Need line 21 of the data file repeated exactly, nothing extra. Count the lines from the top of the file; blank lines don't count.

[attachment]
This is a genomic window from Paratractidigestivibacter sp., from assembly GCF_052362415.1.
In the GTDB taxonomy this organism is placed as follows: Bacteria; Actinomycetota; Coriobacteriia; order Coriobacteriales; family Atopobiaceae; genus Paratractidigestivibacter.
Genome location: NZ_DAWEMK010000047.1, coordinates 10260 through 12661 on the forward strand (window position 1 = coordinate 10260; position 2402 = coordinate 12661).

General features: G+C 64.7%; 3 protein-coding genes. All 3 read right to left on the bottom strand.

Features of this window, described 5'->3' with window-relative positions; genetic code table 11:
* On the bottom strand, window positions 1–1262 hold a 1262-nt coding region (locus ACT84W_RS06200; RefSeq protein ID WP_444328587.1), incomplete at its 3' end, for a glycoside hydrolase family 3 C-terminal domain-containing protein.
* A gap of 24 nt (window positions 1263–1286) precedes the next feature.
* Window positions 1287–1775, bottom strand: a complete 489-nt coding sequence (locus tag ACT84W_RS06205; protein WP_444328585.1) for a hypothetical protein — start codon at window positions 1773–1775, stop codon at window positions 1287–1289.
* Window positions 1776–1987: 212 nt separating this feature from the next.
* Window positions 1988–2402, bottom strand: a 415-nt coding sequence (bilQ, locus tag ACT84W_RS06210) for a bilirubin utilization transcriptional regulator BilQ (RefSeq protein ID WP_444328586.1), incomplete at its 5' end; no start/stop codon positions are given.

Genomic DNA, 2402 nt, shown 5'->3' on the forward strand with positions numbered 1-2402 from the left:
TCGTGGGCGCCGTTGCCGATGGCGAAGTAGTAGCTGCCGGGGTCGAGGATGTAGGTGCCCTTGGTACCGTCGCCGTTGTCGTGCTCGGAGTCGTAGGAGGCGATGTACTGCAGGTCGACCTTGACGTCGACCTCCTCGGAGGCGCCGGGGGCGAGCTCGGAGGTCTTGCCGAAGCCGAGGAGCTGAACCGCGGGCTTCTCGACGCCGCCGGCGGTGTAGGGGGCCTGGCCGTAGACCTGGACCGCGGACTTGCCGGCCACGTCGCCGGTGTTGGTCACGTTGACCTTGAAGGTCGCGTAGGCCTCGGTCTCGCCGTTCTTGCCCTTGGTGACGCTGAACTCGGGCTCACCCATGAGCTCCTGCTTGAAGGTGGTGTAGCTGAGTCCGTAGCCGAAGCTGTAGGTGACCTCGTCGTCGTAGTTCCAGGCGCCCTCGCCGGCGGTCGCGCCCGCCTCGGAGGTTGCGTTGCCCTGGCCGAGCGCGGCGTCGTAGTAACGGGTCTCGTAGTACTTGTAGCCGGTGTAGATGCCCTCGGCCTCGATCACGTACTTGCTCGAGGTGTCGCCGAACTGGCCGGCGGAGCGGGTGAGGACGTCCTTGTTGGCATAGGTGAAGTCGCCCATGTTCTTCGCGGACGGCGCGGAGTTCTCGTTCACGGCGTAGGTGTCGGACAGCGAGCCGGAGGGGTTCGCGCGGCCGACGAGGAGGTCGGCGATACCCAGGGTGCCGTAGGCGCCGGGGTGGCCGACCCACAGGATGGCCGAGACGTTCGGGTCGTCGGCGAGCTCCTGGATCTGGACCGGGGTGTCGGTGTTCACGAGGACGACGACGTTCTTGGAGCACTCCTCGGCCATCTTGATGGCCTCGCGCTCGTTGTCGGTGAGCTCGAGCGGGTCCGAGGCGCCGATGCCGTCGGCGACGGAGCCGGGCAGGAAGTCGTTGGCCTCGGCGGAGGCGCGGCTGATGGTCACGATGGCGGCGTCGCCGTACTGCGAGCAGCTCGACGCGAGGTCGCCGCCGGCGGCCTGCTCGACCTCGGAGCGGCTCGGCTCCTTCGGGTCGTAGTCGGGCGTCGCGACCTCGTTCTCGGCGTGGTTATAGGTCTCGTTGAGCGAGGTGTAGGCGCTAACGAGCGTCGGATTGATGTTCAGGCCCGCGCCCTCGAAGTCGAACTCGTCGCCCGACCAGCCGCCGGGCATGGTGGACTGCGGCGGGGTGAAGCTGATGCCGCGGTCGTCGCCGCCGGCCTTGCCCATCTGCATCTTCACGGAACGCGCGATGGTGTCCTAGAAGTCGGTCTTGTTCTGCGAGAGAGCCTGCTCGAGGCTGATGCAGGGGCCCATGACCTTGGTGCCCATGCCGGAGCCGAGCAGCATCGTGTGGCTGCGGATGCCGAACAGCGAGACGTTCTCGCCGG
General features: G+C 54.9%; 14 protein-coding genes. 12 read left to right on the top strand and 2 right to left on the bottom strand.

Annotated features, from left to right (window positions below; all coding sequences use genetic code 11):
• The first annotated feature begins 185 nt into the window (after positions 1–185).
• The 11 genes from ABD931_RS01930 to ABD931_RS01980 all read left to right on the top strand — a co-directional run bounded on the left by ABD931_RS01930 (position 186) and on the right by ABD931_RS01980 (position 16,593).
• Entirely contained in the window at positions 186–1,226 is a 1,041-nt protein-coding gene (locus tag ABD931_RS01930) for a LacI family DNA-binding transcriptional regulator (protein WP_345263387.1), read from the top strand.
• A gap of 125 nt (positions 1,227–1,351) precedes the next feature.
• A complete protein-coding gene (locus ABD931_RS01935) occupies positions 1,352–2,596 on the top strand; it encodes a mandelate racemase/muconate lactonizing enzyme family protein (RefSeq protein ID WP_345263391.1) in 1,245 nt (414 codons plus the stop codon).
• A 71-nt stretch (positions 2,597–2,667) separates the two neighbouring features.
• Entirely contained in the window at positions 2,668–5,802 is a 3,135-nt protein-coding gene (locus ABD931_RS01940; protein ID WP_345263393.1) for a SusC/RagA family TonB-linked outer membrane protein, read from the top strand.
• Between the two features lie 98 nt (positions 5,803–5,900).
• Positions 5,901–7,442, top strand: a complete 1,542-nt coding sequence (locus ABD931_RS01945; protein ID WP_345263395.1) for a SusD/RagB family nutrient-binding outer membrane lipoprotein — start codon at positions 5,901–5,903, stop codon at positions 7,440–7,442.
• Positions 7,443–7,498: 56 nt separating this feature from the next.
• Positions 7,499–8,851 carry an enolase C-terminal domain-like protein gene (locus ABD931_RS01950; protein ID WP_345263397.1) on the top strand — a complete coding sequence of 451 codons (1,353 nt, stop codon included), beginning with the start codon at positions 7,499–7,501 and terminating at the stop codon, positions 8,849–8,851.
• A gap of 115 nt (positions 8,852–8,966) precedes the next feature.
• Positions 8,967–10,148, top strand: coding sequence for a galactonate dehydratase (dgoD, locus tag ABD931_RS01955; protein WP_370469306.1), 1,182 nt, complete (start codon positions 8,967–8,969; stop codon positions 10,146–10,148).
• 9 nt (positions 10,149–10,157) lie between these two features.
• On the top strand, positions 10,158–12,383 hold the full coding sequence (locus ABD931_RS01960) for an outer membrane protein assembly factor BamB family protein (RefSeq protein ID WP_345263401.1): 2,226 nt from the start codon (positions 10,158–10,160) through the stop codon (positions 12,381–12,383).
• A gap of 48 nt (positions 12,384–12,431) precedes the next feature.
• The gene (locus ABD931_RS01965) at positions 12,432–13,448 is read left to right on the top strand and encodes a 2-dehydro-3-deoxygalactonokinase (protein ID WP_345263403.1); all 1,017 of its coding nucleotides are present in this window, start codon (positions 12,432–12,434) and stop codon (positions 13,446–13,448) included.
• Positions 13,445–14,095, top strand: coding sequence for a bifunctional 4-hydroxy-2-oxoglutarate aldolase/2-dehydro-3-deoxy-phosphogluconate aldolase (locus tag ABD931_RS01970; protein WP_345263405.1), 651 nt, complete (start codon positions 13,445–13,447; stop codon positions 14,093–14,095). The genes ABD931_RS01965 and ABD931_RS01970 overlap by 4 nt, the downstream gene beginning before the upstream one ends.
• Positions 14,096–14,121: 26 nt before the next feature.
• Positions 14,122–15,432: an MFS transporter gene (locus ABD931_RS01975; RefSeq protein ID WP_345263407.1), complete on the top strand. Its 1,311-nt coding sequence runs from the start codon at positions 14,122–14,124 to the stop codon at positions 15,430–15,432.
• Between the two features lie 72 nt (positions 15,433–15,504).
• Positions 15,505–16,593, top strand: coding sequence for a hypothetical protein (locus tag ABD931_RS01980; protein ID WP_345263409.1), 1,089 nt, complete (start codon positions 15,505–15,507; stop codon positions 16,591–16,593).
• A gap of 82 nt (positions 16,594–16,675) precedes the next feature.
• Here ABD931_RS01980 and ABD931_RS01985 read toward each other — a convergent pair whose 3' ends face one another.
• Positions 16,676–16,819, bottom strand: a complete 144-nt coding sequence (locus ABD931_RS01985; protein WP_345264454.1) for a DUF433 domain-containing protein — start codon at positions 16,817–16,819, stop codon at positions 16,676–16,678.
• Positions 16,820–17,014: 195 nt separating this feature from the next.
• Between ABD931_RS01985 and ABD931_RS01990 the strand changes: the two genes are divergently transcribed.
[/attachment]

• Entirely contained in the window at positions 2,668–5,802 is a 3,135-nt protein-coding gene (locus ABD931_RS01940; protein ID WP_345263393.1) for a SusC/RagA family TonB-linked outer membrane protein, read from the top strand.